After SCOTUS Ruling, Ted Cruz Vows Immigration Amendment

Outspoken lawmaker reacts to Supreme Court case.

Sen. Ted Cruz (R-Texas) speaks during the markup for the immigration reform bill May 9, 2013, in Washington, DC. (Win McNamee/Getty Images)

"I'll file amendment to immigration bill that permits states to require ID before registering voters," Cruz tweeted.

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In the wake of a Supreme Court ruling Monday, Sen. Ted Cruz, R-Texas, says he will seek to tweak the comprehensive immigration reform measure currently before the Senate to allow states to require proof of citizenship before a resident can register to vote.

"I'll file amendment to immigration bill that permits states to require ID before registering voters and close this hole in fed statutory law," Cruz said in a message on Twitter.

The court ruled 7-2 Monday that Arizona's proof-of-citizenship requirement was superseded by the National Voting Rights Act that simply requires applicants to affirm their legal status.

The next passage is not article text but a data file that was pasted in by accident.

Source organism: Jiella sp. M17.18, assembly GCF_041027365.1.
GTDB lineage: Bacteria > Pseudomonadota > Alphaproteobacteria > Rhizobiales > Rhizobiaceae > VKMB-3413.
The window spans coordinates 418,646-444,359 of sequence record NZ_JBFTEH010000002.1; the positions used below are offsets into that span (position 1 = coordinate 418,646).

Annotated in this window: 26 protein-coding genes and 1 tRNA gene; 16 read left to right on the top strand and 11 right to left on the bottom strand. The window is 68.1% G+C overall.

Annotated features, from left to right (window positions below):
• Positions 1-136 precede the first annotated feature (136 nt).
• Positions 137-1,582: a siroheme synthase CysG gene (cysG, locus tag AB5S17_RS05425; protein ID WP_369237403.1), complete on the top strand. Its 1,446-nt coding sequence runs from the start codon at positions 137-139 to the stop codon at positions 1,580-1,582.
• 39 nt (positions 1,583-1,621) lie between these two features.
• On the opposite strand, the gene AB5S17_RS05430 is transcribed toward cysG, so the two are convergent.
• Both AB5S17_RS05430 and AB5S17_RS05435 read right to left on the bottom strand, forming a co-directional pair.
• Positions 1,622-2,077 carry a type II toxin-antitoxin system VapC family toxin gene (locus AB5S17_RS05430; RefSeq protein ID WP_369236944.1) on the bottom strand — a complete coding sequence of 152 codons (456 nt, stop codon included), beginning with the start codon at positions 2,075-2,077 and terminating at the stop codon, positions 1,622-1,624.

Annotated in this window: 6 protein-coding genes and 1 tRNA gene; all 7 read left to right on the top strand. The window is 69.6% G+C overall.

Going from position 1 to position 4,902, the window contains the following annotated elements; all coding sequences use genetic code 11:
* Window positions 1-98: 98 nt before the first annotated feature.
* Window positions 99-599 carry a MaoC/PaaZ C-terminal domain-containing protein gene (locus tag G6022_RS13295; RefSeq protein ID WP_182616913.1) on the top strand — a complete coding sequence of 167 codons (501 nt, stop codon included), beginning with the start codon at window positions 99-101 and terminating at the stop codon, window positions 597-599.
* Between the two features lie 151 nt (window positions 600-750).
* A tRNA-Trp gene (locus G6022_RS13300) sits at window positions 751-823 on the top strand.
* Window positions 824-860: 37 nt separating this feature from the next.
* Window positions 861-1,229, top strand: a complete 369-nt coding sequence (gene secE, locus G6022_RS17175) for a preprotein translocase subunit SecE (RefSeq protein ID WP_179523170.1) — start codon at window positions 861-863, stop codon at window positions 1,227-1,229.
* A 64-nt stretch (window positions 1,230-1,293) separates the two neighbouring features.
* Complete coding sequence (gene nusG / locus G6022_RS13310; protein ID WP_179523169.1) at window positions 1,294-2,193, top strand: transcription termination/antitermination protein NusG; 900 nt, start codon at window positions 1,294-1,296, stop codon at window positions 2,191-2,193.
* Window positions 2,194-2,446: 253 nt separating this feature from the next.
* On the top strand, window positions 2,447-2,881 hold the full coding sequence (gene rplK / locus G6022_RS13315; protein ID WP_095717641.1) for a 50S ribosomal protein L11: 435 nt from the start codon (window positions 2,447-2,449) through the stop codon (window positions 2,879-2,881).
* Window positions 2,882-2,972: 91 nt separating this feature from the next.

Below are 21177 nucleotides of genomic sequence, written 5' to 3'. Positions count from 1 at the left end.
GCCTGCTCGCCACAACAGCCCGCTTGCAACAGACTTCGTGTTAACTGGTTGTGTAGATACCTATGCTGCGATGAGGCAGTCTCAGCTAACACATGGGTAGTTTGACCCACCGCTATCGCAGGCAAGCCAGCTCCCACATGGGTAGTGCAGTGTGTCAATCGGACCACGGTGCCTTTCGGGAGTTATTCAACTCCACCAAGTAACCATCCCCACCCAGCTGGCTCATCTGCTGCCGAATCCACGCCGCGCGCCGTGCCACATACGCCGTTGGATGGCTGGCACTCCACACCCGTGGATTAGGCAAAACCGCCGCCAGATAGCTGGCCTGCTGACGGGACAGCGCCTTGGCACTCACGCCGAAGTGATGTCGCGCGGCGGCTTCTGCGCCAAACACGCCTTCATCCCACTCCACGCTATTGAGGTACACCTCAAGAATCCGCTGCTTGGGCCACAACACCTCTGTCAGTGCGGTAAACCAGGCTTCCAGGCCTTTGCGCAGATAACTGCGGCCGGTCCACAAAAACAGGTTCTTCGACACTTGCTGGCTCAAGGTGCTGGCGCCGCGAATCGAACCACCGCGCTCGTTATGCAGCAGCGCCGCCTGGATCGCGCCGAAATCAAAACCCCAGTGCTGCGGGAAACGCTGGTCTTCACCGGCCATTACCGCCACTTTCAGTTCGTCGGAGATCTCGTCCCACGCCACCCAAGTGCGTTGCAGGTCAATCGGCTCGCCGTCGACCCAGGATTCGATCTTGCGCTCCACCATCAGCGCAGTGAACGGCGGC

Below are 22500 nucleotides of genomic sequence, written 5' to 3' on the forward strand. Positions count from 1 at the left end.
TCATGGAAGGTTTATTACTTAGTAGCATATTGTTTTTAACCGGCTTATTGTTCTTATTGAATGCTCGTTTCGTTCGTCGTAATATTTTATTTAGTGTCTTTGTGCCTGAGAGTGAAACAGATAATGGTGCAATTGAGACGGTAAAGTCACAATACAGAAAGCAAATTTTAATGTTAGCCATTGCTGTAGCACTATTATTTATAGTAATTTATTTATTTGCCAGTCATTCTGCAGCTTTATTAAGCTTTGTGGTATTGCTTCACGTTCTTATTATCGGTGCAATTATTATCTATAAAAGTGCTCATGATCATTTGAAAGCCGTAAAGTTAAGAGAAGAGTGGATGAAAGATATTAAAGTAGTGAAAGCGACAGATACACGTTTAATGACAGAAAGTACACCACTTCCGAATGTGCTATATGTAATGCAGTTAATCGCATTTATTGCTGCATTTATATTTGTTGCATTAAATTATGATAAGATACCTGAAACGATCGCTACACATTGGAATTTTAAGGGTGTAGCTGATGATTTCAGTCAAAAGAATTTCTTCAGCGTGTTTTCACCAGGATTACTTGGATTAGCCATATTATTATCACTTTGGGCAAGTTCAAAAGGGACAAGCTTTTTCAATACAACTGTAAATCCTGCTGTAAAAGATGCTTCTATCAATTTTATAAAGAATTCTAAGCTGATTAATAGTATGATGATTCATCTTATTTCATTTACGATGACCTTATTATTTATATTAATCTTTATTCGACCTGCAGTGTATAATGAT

[READ: Biden Says GOP Senators Fear Cruz, Paul]

And while many pro-voter registration groups are applauding the decision as an affirmation that states that require proof of citizenship are in error, other analysts say the opinion, written by Justice Antonin Scalia, a conservative, opens the door for Arizona to re-write its law.

Cruz, a tea party favorite of Cuban descent, has said he is opposed to the immigration reform measure because it amounts to amnesty for illegal immigrants and does not do enough to secure the southern border. While it's unlikely Cruz's amendment would win approval in the Democratically-controlled Senate, it would add to the controversy surrounding the hot-button bill.

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